Footnotes

1. Reports documenting the evaluation of the bypass techniques are cited under the references section.

V. References

Atlantic States Marine Fisheries Commission. 1985.
Fishery management plan for anadromous alosid stocks of the eastern United States: American shad. hickory shad, alewife, and blueback herring: phase II in interstate management planning for migratory alosids of the Atlantic coast. Washington. DC.


Crecco. V.A. and T. Savoy. 1985.
Density-dependent catchability and its potential causes and consequences on Connecticut River shad. Alosa sapidissima. Can. J. Fish. Aquat. Sci. 42(10):1649-1657.


Crecco. V.A.. and T.F. Savoy. 1987.
Fishery management plan for American shad in the Connecticut River. Conn. Dept. of Envir. Protection. Hartford. CT. USA. 136 p.


Northeast Utilities Service. 1984.
Studies of outmigrating adult clupeids in the Holyoke Dam Canal System-1984. Final Report to NE Utilities Service. Hartford. Connecticut.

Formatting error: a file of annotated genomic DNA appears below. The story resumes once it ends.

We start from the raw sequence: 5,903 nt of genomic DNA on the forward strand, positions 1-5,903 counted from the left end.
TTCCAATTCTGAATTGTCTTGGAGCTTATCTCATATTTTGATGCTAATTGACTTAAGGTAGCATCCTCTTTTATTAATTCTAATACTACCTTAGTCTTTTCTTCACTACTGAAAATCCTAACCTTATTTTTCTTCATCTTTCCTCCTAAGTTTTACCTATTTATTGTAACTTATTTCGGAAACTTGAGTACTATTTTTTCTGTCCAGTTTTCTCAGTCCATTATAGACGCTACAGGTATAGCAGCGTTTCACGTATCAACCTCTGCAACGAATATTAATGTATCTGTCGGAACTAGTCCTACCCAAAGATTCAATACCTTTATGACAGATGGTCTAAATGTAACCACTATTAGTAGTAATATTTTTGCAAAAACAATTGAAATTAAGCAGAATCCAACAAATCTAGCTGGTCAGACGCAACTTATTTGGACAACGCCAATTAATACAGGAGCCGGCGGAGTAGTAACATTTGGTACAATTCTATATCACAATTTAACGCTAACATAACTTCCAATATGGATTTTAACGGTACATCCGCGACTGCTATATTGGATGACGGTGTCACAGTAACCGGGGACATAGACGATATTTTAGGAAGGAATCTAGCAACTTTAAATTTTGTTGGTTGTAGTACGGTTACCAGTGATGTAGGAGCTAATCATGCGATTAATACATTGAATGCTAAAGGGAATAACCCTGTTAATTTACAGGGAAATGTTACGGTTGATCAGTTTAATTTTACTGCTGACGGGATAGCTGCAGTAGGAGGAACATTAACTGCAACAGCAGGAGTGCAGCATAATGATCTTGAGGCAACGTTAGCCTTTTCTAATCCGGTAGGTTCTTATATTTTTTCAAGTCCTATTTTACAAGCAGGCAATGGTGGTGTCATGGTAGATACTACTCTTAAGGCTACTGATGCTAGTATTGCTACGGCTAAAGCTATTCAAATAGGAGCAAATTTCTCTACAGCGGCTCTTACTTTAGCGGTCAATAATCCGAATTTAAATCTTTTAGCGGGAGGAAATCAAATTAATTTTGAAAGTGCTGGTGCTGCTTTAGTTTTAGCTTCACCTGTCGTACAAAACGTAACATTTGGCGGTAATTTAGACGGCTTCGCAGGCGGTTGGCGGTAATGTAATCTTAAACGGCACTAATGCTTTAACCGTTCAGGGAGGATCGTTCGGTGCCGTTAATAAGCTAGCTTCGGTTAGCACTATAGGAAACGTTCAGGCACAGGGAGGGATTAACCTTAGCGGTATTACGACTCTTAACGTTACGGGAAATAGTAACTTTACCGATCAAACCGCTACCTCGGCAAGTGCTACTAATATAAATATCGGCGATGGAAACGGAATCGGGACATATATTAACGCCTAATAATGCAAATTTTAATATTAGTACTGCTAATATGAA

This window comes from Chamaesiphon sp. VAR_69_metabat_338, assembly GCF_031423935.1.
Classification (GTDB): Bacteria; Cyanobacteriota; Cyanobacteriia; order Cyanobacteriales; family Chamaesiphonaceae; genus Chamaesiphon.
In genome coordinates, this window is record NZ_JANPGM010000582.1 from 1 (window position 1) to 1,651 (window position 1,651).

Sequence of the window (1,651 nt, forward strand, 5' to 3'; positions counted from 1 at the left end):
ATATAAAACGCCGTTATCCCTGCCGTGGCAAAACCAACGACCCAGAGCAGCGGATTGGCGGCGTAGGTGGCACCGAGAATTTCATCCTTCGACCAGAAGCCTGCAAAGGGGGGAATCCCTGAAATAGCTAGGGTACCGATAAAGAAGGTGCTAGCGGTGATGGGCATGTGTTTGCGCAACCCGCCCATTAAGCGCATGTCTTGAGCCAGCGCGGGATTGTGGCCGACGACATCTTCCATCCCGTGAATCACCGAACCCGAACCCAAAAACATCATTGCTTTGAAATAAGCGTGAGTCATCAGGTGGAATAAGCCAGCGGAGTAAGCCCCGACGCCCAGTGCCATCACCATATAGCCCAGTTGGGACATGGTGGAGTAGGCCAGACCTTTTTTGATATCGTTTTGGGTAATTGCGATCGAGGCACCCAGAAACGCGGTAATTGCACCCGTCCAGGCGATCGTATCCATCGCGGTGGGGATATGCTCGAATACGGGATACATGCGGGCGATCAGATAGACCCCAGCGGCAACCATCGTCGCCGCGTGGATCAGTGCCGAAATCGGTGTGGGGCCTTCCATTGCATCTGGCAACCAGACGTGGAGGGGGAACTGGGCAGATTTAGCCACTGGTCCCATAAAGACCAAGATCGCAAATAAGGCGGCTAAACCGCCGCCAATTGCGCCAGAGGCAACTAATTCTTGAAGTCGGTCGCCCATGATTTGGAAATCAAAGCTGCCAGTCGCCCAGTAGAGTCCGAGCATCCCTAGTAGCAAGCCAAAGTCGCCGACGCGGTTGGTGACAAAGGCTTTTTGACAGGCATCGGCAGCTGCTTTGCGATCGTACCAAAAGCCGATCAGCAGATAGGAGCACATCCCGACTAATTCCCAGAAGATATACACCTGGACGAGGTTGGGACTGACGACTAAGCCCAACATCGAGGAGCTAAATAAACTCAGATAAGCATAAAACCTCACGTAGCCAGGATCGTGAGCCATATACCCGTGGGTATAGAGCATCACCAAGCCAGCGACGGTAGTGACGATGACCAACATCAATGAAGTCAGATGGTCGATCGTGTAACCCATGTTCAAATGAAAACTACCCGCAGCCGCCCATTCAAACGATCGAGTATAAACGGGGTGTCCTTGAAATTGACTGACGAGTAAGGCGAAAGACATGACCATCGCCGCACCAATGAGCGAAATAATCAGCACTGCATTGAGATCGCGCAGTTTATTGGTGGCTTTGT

Northeast Utilities Service. 1985.
Studies of outmigrating adult clupeids in the Holyoke Dam Canal System-1985. Final Report to NE Utilities Service. Hartford. Connecticut.


Northeast Utilities Service. 1986.
Studies of outmigrating adult clupeids in the Holyoke Dam Canal System-1986. Final Report to NE Utilities Service. Hartford. Connecticut.


Northeast Utilities Service. 1987.
Studies of outmigrating adult clupeids in the Holyoke Dam Canal System-1987. Final Report to NE Utilities Service. Hartford. Connecticut.


Northeast Utilities Service. 1988.
Studies of outmigrating adult clupeids in the Holyoke Dam Canal System-1988. Final Report to NE Utilities Service. Hartford. Connecticut.